Altair is able to investigate, interrogate, blend in and do battle with other characters. He also has nine character levels, which are activated as he accomplishes his various assignments. An important design aspect of Altair is the metaphorical resemblance to a well-known bird of prey: the eagle. Like an eagle, Altair will hunt his target down, observe his every move, then strike with a single killing blow. He is always in control, analyzing his environment so he can choose the best possible course of action, all the while keeping an incredibly low profile. In addition, Altair's outfit resembles an eagle aesthetically. His hood was designed like the beak of an eagle while his cape was inspired by an eagle's wings and deploys in the same way when Altair engages in certain swift acrobatics to give him an allure of weightlessness.
You start the game as a Master Assassin but mess up on your first mission. As a result Al-Mualim strips you of your rank and you spend the rest of the game trying to win back your standing within the Assassins. Every time you complete an assassination you rank up and equipment is restored to you. Sometimes it's a new weapon that changes the dynamic of fights such as throwing knives that let you dispatch of enemies at a distance. Other times you get items that change the way you interact with your environment. For example, at Rank 4 you obtain Gloves that give you better grasping ability. This completely changes climbing and free running because you can descend buildings quickly by letting go and then grabbing back on. When you jump toward an edge, your new gloves allow you to reach and grab onto things that were previously out of reach, and, if you're falling because you've been hit by an arrow or another projectile, you can catch yourself before plummeting to your death. Other items like boots and special belts allow you to interact with the crowd in new ways. Ranking up is more than just getting a sword that does more damage. It changes the gameplay strategies available to you.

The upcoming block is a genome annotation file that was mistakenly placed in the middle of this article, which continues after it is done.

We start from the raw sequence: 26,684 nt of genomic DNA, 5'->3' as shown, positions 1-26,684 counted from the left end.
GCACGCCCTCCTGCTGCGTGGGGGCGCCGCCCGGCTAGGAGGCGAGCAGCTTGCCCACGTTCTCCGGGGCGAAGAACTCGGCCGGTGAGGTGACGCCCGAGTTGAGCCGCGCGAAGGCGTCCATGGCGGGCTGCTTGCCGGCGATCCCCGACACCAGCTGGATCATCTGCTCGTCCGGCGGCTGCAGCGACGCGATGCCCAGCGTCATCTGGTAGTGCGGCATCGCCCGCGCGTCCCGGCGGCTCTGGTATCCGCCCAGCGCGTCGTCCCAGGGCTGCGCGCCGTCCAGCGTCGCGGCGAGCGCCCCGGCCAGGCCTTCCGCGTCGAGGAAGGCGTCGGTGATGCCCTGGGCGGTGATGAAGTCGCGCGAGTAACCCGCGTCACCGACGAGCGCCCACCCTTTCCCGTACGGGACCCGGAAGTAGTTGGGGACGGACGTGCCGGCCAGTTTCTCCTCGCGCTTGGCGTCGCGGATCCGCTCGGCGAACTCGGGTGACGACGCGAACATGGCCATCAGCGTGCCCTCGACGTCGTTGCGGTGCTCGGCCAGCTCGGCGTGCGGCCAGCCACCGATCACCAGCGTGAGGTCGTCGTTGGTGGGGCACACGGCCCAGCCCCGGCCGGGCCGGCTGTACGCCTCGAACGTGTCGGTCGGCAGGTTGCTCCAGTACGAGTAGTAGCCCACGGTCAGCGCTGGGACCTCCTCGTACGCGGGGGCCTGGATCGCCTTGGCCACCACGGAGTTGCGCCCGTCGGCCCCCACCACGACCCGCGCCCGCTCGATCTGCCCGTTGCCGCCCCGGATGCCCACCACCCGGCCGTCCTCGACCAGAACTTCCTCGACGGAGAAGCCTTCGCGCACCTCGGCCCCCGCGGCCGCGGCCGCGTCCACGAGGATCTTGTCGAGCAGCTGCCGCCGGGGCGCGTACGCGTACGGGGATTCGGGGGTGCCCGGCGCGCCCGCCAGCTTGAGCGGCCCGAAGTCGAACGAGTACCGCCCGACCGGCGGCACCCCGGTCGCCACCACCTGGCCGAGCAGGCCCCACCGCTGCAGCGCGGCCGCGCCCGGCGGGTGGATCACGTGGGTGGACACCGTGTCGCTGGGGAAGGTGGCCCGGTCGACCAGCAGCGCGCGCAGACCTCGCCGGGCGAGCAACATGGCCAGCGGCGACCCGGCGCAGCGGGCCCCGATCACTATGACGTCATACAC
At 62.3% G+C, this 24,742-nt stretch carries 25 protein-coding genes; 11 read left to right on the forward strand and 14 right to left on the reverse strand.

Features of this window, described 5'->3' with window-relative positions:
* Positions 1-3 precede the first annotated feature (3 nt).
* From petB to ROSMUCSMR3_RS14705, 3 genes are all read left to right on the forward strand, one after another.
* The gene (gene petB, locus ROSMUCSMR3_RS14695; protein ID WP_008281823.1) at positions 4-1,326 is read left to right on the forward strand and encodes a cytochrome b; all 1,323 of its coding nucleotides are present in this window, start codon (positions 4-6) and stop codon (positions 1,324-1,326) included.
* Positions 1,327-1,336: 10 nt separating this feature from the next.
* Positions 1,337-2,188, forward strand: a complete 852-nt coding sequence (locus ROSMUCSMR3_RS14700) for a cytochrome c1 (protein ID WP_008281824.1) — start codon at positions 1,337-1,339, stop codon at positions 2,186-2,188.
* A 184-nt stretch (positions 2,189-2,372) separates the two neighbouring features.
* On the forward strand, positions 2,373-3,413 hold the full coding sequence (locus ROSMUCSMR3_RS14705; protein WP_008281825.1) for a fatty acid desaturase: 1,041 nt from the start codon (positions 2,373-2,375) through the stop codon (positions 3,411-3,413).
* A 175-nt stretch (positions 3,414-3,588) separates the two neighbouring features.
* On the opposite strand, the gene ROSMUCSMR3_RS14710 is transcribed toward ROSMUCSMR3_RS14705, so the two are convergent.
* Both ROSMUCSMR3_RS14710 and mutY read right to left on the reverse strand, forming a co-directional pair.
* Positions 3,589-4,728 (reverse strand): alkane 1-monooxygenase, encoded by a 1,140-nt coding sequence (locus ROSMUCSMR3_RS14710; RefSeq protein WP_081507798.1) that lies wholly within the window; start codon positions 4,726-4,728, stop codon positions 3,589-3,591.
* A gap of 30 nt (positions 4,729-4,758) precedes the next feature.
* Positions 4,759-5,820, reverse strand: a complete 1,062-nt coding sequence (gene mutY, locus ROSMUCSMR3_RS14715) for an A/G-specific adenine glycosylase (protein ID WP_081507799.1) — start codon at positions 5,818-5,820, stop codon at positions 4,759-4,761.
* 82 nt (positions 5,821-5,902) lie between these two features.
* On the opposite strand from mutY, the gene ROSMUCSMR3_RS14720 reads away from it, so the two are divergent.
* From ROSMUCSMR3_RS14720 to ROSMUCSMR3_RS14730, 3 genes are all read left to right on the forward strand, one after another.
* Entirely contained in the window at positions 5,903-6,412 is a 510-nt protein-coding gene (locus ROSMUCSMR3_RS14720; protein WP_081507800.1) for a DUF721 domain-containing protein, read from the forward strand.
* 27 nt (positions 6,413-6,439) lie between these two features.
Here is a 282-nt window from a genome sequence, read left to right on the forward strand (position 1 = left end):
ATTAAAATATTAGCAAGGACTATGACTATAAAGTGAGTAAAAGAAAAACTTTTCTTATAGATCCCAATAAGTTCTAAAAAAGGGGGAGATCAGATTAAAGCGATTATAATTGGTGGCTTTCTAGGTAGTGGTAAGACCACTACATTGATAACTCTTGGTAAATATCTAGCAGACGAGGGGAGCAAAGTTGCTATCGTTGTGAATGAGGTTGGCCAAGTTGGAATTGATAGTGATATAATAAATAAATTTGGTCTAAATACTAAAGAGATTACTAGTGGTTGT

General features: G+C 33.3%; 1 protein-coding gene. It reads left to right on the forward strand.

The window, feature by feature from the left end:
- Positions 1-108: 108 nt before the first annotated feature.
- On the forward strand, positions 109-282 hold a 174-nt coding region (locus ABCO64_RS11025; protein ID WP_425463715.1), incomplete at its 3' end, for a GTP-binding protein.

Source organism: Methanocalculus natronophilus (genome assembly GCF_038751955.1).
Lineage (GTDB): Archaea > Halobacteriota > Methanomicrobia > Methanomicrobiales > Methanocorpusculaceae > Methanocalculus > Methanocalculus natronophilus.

Moreover, the Ubisoft team needed realistic animations to help make the world more believable and yet somewhat stylized to suit different game-plays.
In terms of tools, they used Autodesk's Human IK for motion capture and 3ds Max for keyframe animation. For the game's NPCs, they have 18 dynamic bones whose movements are calculated in realtime with physics constraints based on leg rotations, gravity, inertia, wind, etc. They also have about 20 other optional rigs available to dynamically animate all of the in-game accessories: hair, long sleeves, hoods, arrow casing, bags, etc.
For Altair they added a second layer that deforms the cloth by vertex and that uses his rag doll for collision. And since the physics setup wasn't always perfect, they also had the option of hand-animating the dynamic bones to correct areas in which the realtime simulation lacked precision.